Part 2: Adoption (1:5a, 11a)
(Catch part 1 of this study of Ephesians.)
As gracious as election is, as loving as God is to choose us to benefit from the death of His Son, His love goes even further than that. Paul continues, saying that God “predestined us for adoption as sons through Jesus Christ” (1:5a). Now, Matthew Henry suggests a distinction between election and predestination:
Election, or choice, respects that lump or mass of mankind out of which some are chosen, from which they are separated and distinguished. Predestination has respect to the blessings they are designed for; particularly the adoption of children, it being the purpose of God that in due time we should become his adopted children, and so have a right to all the privileges and to the inheritance of children. (MHC6 1207)
Whether or not there is a theological distinction between the two is of less importance to me at this moment than the idea of adoption. This is truly a tremendous blessing. We who were “children of wrath” (Eph. 2:3) are now “children of God” (John 1:12). Not only are we no longer enemies, but we are adopted into God’s family. As such, we “have a right to all the privileges and to the inheritance of children” (MHC6 1207). We are “heirs of God and fellow heirs with Christ” (Rom. 8:17). Think about what that means. We are co-heirs with Christ. God bestows on us the privileges and inheritances of children, yes, but more than that, He bestows on us the privileges and inheritances that He gives to Christ! That is how much God loves us. He sent His Son to die on the cross as an atoning sacrifice for our sins, though He certainly did not have to do such a thing. And then He adopted us into His family as sons and daughters, of similar standing with Christ. Truly God did this “in love” (v.4), since there is no reason for Him to have done any of this to sinners deserving His wrath. Truly this demonstrates His love for us. This is the source of our worship; we praise Him because of His incredible mercy and grace shown to us sinners.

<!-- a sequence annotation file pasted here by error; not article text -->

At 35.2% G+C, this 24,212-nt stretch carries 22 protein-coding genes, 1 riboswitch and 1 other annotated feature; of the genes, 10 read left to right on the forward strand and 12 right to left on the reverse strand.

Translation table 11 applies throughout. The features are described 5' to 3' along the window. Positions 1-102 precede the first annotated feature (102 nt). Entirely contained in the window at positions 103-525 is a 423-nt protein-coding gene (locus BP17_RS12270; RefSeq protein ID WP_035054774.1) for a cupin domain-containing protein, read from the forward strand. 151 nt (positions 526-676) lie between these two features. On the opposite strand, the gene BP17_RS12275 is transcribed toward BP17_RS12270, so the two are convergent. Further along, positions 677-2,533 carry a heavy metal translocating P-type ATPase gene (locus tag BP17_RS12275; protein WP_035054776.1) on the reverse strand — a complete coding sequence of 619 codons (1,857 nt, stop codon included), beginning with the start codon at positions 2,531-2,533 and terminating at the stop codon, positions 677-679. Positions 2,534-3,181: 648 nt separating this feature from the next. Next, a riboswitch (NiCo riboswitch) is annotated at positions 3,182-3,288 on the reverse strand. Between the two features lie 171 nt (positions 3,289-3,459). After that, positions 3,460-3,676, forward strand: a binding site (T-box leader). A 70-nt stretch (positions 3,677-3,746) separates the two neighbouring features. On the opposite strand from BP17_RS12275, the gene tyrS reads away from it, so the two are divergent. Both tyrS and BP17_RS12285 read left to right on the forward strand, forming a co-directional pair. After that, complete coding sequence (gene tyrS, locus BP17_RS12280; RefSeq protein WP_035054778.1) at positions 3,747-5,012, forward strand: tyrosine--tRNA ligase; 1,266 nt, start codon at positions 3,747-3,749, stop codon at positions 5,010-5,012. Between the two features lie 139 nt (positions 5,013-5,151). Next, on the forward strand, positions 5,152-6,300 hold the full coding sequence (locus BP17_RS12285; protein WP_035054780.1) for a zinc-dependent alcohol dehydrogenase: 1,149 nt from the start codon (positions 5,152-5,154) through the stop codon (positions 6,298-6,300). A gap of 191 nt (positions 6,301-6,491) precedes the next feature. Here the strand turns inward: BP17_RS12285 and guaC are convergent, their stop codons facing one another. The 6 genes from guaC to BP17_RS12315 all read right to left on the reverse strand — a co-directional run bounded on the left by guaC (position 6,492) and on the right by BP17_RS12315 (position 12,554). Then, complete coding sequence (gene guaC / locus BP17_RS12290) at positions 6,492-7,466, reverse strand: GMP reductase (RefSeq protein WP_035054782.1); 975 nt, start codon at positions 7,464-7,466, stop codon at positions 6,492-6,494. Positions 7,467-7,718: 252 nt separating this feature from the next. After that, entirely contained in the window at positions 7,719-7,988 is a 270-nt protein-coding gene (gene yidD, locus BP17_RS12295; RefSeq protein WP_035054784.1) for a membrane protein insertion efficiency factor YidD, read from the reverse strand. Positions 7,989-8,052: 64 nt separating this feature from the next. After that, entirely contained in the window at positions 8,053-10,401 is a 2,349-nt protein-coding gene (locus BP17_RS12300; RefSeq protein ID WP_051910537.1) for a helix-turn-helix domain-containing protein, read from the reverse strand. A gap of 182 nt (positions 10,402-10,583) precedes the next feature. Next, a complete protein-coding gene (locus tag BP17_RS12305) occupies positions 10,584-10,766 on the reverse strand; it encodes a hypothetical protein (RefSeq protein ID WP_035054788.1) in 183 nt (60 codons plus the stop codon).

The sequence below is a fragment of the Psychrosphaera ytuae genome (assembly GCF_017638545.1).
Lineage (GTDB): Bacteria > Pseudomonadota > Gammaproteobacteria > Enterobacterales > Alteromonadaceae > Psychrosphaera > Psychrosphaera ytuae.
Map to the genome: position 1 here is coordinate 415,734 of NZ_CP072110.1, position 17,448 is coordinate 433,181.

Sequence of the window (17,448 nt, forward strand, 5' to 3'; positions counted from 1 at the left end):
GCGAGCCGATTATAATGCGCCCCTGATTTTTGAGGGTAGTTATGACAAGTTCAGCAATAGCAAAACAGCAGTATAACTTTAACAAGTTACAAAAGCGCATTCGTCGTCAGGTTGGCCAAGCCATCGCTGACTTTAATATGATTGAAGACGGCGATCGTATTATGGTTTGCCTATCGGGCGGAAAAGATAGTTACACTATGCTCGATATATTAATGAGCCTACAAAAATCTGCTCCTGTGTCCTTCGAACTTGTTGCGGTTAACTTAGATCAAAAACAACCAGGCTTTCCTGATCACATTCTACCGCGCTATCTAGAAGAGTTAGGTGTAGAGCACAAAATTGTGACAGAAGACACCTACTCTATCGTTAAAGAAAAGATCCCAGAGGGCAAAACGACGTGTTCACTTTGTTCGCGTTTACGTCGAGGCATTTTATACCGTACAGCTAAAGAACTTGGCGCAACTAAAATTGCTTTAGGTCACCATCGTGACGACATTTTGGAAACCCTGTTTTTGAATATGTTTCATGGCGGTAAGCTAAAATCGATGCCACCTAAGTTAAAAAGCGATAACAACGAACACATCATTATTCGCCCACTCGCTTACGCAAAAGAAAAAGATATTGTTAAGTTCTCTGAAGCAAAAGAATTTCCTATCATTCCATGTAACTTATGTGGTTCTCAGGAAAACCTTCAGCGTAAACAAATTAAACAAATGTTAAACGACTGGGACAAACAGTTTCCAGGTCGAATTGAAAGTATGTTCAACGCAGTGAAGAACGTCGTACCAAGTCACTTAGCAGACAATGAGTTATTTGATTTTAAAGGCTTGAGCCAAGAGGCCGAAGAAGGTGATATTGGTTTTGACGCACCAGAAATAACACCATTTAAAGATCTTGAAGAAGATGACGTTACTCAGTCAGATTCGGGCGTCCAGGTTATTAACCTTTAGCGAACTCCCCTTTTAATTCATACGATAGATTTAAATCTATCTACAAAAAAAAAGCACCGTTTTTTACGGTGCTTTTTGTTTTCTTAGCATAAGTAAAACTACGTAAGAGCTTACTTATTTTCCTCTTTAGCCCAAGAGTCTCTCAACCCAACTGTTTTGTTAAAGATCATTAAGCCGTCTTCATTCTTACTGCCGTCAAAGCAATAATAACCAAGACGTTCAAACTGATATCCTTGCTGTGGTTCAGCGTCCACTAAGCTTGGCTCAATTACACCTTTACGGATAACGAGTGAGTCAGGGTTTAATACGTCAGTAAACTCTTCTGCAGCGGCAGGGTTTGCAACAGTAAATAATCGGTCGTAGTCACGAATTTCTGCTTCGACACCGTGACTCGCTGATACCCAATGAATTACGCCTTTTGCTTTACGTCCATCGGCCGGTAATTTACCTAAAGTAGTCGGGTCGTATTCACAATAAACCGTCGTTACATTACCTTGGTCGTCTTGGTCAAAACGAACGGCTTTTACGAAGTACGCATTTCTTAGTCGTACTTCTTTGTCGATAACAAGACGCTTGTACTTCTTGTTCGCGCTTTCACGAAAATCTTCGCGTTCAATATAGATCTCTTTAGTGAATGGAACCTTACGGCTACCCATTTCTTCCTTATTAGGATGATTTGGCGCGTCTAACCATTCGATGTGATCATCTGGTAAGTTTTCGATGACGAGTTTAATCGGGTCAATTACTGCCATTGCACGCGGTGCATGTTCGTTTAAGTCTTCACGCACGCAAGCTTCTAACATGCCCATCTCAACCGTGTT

But adoption has yet more implications. If we know that God will take care of us as He took care of Christ on earth, if we know that He has blessed us greatly and will continue to bless us greatly, if we know that He will provide for us and sustain us, then to not trust God for all things is an affront to God. To trust in our own ability to sustain ourselves financially, or to overcome sin, tells God that we have power equal to His. Thus, anxiety is a sin, because it betrays a lack of trust in God for our future. The love of money is a sin, because it takes the trust we should have in God and places it in money; we trust that having enough money will make our future secure. Through sins of misplaced trust, we tell Him that we can handle things. It demeans our adoption and its cost—the blood of Christ—and it demeans the promises found in our adoption. How tragic. How foolish. Compared to God, I am nothing. God knows everything down to the number of hairs on my head (Luke 12:7a); I know only what He allows. God has the power to kill (Matt. 10:28); I cannot add a day to my life by worrying (Matt. 6:27). Who am I to trust in my own power against God’s?